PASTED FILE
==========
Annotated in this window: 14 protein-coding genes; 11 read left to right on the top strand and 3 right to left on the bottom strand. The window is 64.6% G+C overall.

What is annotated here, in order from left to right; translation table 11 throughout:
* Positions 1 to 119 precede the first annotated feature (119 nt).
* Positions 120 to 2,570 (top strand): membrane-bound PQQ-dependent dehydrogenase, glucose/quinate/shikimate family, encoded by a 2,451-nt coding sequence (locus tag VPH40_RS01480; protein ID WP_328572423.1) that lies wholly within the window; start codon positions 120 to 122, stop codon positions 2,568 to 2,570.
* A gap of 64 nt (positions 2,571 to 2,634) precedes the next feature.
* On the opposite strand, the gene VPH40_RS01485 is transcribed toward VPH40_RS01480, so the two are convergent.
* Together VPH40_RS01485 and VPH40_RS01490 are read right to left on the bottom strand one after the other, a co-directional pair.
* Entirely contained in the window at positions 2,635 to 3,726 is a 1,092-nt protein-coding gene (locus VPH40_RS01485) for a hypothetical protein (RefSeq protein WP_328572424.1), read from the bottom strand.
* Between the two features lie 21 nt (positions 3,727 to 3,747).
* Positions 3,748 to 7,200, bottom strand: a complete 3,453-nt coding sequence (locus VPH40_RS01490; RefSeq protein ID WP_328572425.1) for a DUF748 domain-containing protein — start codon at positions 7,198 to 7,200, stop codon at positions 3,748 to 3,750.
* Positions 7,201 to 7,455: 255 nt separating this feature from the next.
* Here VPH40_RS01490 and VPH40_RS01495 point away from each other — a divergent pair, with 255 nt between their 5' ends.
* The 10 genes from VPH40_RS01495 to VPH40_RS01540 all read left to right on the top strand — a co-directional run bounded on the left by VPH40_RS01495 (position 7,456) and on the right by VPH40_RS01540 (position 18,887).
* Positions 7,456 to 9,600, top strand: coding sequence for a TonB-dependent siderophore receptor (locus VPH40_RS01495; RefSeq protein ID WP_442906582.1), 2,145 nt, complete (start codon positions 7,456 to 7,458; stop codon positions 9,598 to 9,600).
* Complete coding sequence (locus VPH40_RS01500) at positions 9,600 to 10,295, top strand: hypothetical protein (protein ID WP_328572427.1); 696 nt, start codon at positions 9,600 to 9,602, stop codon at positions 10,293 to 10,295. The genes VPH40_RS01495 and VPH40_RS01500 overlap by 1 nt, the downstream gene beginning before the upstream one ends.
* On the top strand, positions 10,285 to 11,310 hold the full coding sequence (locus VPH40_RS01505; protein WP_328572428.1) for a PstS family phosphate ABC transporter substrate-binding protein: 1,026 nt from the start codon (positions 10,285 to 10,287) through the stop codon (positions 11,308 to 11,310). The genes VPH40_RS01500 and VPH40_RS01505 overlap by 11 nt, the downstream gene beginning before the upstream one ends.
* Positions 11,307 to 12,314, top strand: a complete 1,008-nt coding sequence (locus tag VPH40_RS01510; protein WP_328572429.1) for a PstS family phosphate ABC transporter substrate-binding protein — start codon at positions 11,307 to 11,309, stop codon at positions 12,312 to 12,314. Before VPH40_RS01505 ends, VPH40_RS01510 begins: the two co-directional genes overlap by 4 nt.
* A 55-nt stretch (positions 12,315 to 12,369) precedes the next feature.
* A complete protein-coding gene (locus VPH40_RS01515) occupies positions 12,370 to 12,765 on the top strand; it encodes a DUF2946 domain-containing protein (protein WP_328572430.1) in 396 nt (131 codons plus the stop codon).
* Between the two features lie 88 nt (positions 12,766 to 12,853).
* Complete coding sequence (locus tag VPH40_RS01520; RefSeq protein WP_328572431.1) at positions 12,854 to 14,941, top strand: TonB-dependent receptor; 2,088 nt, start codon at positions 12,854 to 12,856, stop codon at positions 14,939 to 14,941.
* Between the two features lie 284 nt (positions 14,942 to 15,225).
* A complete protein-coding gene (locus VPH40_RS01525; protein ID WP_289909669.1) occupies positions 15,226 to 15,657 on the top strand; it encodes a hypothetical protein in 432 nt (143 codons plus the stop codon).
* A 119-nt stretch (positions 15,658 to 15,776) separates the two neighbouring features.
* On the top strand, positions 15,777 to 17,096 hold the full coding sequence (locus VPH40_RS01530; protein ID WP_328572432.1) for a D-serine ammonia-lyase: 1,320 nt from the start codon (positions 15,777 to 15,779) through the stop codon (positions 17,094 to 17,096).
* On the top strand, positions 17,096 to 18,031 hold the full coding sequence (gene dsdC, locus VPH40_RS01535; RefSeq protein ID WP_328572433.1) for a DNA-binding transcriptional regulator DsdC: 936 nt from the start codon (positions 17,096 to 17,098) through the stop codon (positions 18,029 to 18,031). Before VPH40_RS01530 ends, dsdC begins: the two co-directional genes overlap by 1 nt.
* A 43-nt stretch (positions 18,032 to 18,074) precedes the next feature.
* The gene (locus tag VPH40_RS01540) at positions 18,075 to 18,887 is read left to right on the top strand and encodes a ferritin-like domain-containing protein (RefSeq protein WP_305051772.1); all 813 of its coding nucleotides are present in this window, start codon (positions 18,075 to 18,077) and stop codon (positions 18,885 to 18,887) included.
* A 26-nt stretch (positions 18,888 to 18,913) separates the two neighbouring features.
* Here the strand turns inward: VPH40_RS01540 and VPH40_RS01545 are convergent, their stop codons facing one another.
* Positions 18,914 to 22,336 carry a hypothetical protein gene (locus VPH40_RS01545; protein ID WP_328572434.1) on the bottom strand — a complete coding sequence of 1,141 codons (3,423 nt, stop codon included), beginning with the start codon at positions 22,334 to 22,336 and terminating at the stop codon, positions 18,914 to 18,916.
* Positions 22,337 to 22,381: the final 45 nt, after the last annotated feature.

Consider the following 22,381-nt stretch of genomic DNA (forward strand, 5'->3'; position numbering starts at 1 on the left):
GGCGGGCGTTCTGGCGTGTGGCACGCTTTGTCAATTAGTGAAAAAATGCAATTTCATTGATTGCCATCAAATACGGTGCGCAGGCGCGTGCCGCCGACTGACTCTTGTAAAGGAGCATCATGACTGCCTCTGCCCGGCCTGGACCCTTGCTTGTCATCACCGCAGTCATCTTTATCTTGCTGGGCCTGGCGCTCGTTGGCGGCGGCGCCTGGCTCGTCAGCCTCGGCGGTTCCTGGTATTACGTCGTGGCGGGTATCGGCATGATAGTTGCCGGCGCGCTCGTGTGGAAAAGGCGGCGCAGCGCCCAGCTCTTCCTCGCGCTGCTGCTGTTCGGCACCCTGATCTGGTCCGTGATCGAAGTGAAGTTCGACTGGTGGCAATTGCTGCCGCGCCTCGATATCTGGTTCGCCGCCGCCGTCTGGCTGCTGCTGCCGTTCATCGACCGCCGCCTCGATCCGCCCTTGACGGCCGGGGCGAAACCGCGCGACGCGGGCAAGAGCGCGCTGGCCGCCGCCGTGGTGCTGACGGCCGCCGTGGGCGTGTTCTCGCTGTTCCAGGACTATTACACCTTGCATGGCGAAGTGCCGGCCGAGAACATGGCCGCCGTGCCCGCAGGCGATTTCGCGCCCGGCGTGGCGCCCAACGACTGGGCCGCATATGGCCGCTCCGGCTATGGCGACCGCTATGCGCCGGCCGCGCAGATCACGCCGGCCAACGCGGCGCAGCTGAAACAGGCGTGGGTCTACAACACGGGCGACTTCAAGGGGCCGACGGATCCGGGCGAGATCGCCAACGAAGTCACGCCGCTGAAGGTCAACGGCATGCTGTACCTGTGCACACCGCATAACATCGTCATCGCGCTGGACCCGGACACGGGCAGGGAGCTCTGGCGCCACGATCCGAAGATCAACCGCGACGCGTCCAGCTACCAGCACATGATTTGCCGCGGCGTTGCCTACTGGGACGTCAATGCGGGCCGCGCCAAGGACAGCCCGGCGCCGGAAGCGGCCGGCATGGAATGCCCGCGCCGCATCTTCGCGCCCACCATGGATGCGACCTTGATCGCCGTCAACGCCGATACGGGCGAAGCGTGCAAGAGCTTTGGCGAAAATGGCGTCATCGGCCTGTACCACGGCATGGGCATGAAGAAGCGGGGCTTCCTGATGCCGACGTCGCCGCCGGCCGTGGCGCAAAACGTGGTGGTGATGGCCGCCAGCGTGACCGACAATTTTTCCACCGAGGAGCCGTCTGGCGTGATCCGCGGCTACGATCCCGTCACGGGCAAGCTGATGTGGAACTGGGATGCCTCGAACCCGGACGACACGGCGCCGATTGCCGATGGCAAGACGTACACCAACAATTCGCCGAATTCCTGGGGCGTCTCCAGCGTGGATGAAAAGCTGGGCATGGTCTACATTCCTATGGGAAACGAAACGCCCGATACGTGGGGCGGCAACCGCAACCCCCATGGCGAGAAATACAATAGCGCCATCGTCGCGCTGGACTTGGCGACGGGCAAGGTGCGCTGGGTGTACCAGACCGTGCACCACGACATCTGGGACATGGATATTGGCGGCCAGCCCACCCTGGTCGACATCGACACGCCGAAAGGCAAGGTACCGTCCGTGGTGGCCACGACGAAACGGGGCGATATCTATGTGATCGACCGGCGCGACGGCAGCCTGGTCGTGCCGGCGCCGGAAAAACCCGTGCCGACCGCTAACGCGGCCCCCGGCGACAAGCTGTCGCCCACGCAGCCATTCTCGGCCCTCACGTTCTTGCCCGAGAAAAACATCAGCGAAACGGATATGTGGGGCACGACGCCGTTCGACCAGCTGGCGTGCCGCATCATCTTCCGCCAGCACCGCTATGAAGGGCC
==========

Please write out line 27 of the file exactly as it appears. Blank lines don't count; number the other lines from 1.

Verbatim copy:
* A 43-nt stretch (positions 18,032 to 18,074) precedes the next feature.